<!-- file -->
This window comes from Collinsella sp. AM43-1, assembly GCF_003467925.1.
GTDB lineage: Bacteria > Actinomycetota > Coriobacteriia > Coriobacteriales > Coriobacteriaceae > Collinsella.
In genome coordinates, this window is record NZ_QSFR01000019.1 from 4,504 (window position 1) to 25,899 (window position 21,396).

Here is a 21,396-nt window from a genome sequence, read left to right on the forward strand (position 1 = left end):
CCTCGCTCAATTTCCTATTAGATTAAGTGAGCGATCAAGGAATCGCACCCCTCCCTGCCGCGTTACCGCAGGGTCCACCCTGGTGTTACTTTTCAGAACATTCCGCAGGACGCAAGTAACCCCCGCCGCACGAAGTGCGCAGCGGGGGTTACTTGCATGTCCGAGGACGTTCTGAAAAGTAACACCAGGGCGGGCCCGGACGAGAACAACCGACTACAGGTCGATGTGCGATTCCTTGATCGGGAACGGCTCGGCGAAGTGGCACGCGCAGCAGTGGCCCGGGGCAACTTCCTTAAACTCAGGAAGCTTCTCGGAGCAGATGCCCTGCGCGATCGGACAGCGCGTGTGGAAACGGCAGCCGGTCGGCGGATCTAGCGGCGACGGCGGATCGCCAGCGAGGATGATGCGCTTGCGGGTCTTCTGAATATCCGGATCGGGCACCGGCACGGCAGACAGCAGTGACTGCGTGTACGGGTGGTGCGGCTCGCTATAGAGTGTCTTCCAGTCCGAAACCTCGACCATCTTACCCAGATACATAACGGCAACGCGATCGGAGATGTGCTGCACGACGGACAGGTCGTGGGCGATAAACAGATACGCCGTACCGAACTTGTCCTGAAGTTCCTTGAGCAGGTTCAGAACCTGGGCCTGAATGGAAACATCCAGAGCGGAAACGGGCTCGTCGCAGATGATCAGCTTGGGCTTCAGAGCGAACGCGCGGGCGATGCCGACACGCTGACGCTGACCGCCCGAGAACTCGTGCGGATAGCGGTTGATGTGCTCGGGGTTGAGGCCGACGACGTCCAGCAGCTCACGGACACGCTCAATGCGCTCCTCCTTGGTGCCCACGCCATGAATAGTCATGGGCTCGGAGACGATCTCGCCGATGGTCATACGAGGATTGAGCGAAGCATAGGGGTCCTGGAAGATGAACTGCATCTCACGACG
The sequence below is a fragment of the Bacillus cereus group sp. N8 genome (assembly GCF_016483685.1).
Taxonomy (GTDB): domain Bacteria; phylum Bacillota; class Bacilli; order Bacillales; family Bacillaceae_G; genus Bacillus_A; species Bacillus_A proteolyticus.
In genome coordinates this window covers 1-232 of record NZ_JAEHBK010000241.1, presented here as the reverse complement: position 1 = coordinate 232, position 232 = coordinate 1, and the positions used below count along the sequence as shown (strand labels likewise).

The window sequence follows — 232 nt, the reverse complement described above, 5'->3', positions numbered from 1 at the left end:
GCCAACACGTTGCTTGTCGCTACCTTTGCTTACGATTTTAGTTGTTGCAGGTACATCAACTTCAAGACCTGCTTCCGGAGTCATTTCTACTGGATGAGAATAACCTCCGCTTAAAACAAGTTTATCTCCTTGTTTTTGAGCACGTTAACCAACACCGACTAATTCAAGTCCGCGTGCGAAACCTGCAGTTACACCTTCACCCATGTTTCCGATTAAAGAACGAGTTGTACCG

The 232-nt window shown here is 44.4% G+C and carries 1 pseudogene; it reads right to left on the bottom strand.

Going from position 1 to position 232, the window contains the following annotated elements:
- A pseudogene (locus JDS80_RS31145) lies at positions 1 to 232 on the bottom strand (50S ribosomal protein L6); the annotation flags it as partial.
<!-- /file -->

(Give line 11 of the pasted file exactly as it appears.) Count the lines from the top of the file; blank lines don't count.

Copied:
The 232-nt window shown here is 44.4% G+C and carries 1 pseudogene; it reads right to left on the bottom strand.